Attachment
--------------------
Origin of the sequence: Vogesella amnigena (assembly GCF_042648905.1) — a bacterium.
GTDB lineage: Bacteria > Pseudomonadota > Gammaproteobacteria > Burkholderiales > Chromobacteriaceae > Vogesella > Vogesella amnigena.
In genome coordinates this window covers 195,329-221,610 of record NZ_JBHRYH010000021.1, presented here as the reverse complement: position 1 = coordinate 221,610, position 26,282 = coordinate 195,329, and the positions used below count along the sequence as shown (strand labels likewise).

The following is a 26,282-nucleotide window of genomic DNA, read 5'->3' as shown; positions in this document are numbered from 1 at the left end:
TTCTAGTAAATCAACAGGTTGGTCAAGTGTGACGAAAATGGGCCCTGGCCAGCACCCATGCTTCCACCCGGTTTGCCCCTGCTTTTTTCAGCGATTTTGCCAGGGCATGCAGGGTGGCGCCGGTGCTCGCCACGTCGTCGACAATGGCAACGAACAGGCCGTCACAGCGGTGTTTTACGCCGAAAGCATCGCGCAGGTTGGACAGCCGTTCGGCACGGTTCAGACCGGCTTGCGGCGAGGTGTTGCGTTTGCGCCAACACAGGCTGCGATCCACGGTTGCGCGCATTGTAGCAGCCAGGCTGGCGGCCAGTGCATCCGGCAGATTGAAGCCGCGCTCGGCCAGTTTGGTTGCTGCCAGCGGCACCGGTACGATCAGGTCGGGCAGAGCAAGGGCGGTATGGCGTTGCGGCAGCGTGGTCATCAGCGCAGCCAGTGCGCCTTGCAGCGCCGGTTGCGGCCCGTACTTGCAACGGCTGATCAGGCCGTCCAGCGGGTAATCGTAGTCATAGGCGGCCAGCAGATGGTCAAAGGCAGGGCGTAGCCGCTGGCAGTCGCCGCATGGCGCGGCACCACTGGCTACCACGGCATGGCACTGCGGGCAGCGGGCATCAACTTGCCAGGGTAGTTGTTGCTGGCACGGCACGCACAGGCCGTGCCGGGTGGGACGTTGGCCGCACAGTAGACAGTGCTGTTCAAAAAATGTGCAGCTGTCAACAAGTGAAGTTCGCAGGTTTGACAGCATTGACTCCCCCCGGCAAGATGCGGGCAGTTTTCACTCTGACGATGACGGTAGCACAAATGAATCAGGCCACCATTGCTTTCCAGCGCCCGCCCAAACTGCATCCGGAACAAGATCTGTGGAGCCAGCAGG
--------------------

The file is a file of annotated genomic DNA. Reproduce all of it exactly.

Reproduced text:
Origin of the sequence: Vogesella amnigena (assembly GCF_042648905.1) — a bacterium.
GTDB lineage: Bacteria > Pseudomonadota > Gammaproteobacteria > Burkholderiales > Chromobacteriaceae > Vogesella > Vogesella amnigena.
In genome coordinates this window covers 195,329-221,610 of record NZ_JBHRYH010000021.1, presented here as the reverse complement: position 1 = coordinate 221,610, position 26,282 = coordinate 195,329, and the positions used below count along the sequence as shown (strand labels likewise).

The following is a 26,282-nucleotide window of genomic DNA, read 5'->3' as shown; positions in this document are numbered from 1 at the left end:
TTCTAGTAAATCAACAGGTTGGTCAAGTGTGACGAAAATGGGCCCTGGCCAGCACCCATGCTTCCACCCGGTTTGCCCCTGCTTTTTTCAGCGATTTTGCCAGGGCATGCAGGGTGGCGCCGGTGCTCGCCACGTCGTCGACAATGGCAACGAACAGGCCGTCACAGCGGTGTTTTACGCCGAAAGCATCGCGCAGGTTGGACAGCCGTTCGGCACGGTTCAGACCGGCTTGCGGCGAGGTGTTGCGTTTGCGCCAACACAGGCTGCGATCCACGGTTGCGCGCATTGTAGCAGCCAGGCTGGCGGCCAGTGCATCCGGCAGATTGAAGCCGCGCTCGGCCAGTTTGGTTGCTGCCAGCGGCACCGGTACGATCAGGTCGGGCAGAGCAAGGGCGGTATGGCGTTGCGGCAGCGTGGTCATCAGCGCAGCCAGTGCGCCTTGCAGCGCCGGTTGCGGCCCGTACTTGCAACGGCTGATCAGGCCGTCCAGCGGGTAATCGTAGTCATAGGCGGCCAGCAGATGGTCAAAGGCAGGGCGTAGCCGCTGGCAGTCGCCGCATGGCGCGGCACCACTGGCTACCACGGCATGGCACTGCGGGCAGCGGGCATCAACTTGCCAGGGTAGTTGTTGCTGGCACGGCACGCACAGGCCGTGCCGGGTGGGACGTTGGCCGCACAGTAGACAGTGCTGTTCAAAAAATGTGCAGCTGTCAACAAGTGAAGTTCGCAGGTTTGACAGCATTGACTCCCCCCGGCAAGATGCGGGCAGTTTTCACTCTGACGATGACGGTAGCACAAATGAATCAGGCCACCATTGCTTTCCAGCGCCCGCCCAAACTGCATCCGGAACAAGATCTGTGGAGCCAGCAGG